WebGL maps support hardware-accelerated density maps, often also called heat maps. A density map counts overlapping features on each pixel and colors the pixels accordingly.

Figure 1. A density map or heat map of moving aircraft tracks over the US.

You can use heat maps for any data:

  • Icons as well as lines and areas

  • Dynamic data as well as static data

You enable it using the density property on any FeaturePainter. You have to pass a ColorMap that maps the amount of overlapping features to colors.

Program: Enabling density painting
const painter = new FeaturePainter();
// painter.paintBody = ... // customize painter as usual
painter.density = {
  //Use the factory method from the ColorMap module to create a gradient color map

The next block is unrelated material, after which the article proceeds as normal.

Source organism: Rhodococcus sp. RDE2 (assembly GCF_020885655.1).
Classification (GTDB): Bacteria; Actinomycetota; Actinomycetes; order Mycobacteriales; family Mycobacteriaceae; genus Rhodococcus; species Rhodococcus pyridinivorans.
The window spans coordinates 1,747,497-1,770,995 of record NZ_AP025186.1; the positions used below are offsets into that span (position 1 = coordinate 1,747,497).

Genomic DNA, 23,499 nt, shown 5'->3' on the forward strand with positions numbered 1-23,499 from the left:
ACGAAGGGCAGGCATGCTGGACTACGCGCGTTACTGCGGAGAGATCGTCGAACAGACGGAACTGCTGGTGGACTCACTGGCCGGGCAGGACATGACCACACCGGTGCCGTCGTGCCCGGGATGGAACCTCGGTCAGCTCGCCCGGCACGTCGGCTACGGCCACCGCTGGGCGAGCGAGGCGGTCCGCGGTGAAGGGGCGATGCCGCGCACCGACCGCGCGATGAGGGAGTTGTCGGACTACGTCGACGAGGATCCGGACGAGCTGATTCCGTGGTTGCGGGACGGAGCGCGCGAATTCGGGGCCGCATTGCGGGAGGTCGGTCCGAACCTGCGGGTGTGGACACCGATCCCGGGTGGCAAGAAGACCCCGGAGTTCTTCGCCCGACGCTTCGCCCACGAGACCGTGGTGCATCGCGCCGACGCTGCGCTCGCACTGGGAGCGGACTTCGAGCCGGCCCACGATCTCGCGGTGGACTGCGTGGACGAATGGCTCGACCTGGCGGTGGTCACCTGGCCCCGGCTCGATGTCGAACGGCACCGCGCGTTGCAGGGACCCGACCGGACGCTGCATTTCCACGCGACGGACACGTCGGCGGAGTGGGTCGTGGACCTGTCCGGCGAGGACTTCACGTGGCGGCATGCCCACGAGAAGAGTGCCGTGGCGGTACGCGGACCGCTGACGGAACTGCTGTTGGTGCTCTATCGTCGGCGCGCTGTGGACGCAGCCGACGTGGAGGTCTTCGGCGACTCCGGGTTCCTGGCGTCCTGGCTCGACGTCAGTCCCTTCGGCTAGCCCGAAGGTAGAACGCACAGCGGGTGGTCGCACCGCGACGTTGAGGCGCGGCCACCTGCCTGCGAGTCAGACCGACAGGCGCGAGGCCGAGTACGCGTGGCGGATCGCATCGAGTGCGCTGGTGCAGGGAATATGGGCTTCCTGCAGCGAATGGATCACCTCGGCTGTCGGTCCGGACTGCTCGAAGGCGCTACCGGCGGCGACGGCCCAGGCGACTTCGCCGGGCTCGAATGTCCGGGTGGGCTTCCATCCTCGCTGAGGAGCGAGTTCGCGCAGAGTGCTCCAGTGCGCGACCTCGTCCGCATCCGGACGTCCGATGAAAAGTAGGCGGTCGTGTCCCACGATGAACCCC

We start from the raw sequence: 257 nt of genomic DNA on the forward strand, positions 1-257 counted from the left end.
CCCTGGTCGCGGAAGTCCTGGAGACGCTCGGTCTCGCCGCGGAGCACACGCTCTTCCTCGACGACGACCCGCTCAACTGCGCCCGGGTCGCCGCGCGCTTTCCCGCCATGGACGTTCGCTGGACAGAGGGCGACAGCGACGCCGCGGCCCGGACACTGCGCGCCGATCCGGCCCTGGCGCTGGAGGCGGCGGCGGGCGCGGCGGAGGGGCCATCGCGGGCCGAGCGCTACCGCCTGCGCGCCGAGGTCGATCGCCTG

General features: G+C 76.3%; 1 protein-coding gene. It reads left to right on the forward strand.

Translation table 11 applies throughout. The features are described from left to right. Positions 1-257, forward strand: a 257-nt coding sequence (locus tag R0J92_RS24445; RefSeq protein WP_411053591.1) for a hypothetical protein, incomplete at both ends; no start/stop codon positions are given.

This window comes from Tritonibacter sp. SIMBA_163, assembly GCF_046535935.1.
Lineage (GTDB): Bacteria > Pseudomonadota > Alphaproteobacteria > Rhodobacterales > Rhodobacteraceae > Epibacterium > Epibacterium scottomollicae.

colorMap: createGradientColorMap([
    {level: 0, color: "rgba(  0,   0,   0, 0.0)"}, //        no objects -> Transparent
    {level: 1, color: "rgba(  0, 255,   0, 0.5)"}, //  1 opaque object  -> Transparent blue
    {level: 10, color: "rgba(255, 255, 255, 1.0)"}  // 10 opaque objects -> White

Note that when you are using density painting, the regular color of features is not relevant. The transparency value (alpha) is used to indicate the weight of the feature as a value between 0 and 1.

If you want to use density for icons, it is recommended not to specify an icon image. Instead, LuciadRIA automatically uses a gradient icon, which you can re-size using the IconStyle width and height properties.

Refer to the API documentation of FeaturePainter.density for more details, and see the Tracks sample for an example.